Once you have all your bills and living cost taking care of you might be lucky enough to have some cash leftover. We all know we need to save money for the future, be it next week, next year or the next decade!  But where do you start….

The main tip here is to automate your savings.  And save on payday.  If you figured out, you can save €300 a month then set a standing order up to save or invest that amount on the day you get paid. So, save first then spend. If you have not figured it out yet it's easy to get a personal budget in place which will help you.

FREE BUDGET TEMPLATE

What accounts should you use? Well, you need a few unfortunately, but it’s not rocket science to arrange this.  So, what do I recommend:

Emergency fund - €1k - €5k in the Credit union

Short term – Revolut and their vault system - amazingly easy to set up and to save for certain short-term events like birthdays, Christmas, summer holidays, annual car insurance etc.

Medium term – again Revolut or a bank deposit account.  If going for a mortgage Bank of Irelands mortgage saver and Ulster bank home saver are good options.

Long term – Investment account.  Zurich’s easy access investment account is a good option.

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3 main concepts to savings
    • Short term (emergency, holidays, Christmas, wedding, births etc. within the next 12 months)
    • Medium (1-3 years – you own wedding, car, house move or first time, babies, major holiday etc).
    • Long Term (usually houses again for many, unfortunately, children’s education fund, house renovations, disposable income – so you may have no goal but want to plan).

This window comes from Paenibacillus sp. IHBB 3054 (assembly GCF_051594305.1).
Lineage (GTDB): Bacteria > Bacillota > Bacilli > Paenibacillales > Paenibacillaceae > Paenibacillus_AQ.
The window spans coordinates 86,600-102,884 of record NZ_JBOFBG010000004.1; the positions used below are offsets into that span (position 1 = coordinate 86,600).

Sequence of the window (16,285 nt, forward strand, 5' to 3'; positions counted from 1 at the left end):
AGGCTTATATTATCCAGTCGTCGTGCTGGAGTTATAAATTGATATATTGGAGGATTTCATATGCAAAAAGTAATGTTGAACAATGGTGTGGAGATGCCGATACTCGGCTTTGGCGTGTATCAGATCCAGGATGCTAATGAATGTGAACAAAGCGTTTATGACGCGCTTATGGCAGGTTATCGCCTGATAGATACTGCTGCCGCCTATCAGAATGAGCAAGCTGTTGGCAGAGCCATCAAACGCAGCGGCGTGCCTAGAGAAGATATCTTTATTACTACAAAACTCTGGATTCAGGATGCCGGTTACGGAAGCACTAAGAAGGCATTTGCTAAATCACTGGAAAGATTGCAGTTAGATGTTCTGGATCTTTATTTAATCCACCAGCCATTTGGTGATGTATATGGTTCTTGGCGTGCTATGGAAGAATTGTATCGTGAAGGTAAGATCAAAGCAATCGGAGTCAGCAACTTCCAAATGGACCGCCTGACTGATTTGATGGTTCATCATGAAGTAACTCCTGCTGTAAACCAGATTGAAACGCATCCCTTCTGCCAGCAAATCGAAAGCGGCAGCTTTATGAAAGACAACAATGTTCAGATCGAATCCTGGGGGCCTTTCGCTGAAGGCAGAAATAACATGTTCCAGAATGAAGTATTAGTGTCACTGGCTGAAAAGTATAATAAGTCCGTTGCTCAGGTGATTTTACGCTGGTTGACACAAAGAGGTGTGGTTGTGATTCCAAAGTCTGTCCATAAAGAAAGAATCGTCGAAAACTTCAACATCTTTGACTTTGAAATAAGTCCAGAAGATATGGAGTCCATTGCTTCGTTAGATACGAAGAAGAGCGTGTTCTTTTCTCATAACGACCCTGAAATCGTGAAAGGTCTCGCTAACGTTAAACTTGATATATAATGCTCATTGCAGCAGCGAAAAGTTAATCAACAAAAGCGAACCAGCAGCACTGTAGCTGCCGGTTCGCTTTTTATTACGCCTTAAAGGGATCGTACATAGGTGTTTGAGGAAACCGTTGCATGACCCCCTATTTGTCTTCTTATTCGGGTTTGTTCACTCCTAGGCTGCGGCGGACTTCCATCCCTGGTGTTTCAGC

Got extra cash should I clear the mortgage or pay a lumpsum off it even?

Not necessarily – you really need to consider if you have all other areas of your financial life square off. Like there is no point in paying €20k off a mortgage interest rate of 2.7% then going back to same bank for a car loan in 3 years and paying 8% interest!  Does not make sense.  Usually I recommend clients not pay the banks back too early when it comes to their mortgage as they will usually need access to capital themselves again in the future.  Instead people should consider investing that money. 

Investing sounds scary?

Investing is the only way to make your money work hard for you! Most investment accounts are linked to the stock markets.  Stock and shares are the best way to make money over the long term. Usually approx. 6% per annum over a 5-10 year period. Then banks, credit unions, post office etc. are all in around 1% per annum. So that means the stock market has the potential to give YOU 6 times the return 😊.  I honestly feel that everyone needs to have an investment account and if that scares you, you need to educate yourself with a good financial planner. (That's Me 😎) 

Example:

Lets look at the children’s allowance.  A regular €140 each month which some people are lucky enough not to need and can save it for 3rd level costs (which are approx. €10k per annum btw)

If you put that €140 per year into the post office for 18 years you will have approx. €33,117 at the end of the term…nice. If you invest that and get 6% per annum (less taxes) you will have €42,209*….much nicer 😉

One of the funds I recommend has achieved 10.56% per annum over the last 10 years!

Just to finish up with this point… earning your money takes a lot of effort.  You will most likely work your back side off to get your wages into your current account.  Spending it can be too easy so do yourself a favour and always make sure you save before you spend.  It will make those big purchase in life easy in the future.  Fail to prepare your money, then prepare to fail with your money. 

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